Jim Orr: Fringe benefits or naked opportunism?
The Fringe and other August festivals are over for another year and well over 100,000 performers, support workers and spectators have packed up and headed home. The annual buzz is gone for another year. But how welcome do we permanent residents make these visitors feel during their short stay here in Edinburgh?
Taking accommodation for example, this is obviously at a premium as it is inherently limited in a relatively small city like ours. This year the Fringe partnered up with a prominent online letting agency and now it’s easier than ever for anyone with a spare home or room to get it leased out with minimal fuss. This provides welcome additional choices for our visitors, but there are calls for regulation to counter the numerous adverse effects of short-term lets. In particular, the reduced access to housing for local families directly exacerbates the homelessness challenges of the city which the council is working hard to address. But another less obvious adverse effect is that short-term lets can also be detrimental to the reputation of the city, in particular because, with such a huge excess of demand over supply, (very) high prices can be commanded.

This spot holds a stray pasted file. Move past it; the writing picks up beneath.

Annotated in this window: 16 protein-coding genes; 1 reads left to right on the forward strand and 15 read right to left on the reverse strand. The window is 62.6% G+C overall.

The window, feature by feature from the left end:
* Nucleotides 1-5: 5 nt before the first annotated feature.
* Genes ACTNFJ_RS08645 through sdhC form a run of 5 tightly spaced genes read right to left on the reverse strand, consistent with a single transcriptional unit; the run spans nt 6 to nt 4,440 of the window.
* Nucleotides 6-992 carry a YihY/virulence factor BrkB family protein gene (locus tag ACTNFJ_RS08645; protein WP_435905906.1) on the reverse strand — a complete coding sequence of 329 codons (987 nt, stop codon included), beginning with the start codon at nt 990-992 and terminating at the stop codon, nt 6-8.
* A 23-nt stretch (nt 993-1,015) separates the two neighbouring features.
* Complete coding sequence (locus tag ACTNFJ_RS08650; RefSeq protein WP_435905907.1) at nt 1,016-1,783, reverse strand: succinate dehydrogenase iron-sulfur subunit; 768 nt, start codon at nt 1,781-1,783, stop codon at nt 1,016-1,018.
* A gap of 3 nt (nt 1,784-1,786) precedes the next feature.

“Exploitation” is not a nice word to use but speak to a few of our Festival visitors and some of the stories they tell are eye-watering. One performer I know was offered a modest two-bedroom tenement flat in St Leonards for a staggering £10,000 for the month of August – that’s over £320 per night. “It’s as if”, he told me, “they were looking to earn enough money to last them for the rest of the year”. “Why go out and work when desperate visitors can fund a leisurely life?” was the message he heard.
This was a performer from Central Asia who with his two colleagues funded themselves to fulfill their dream of performing at the Edinburgh Fringe. And they boosted our economy and cultural offering in the process.
Such experiences are commonplace and they do not give a good impression of our city.
“Edinburgh in August” is renowned worldwide as a great place to be. We offer incredible festivals in a beautiful city that remains remarkably safe with crime hardly a concern.
But with some Edinburgh Fringe venues already under pressure for offering “sweatshop” wages (with complete impunity it seems) we need to be more careful than ever not to develop a reputation we don’t want.
Edinburgh is and must remain synonymous with the ideal of a city opening its doors to welcome visitors into its homes with a spirit of generosity and internationalism.
It’s unfortunate that for some visitors their experience and impression of the city can be tainted by the naked opportunism of those who have the good fortune to own a few properties.
Jim Orr is a former city councillor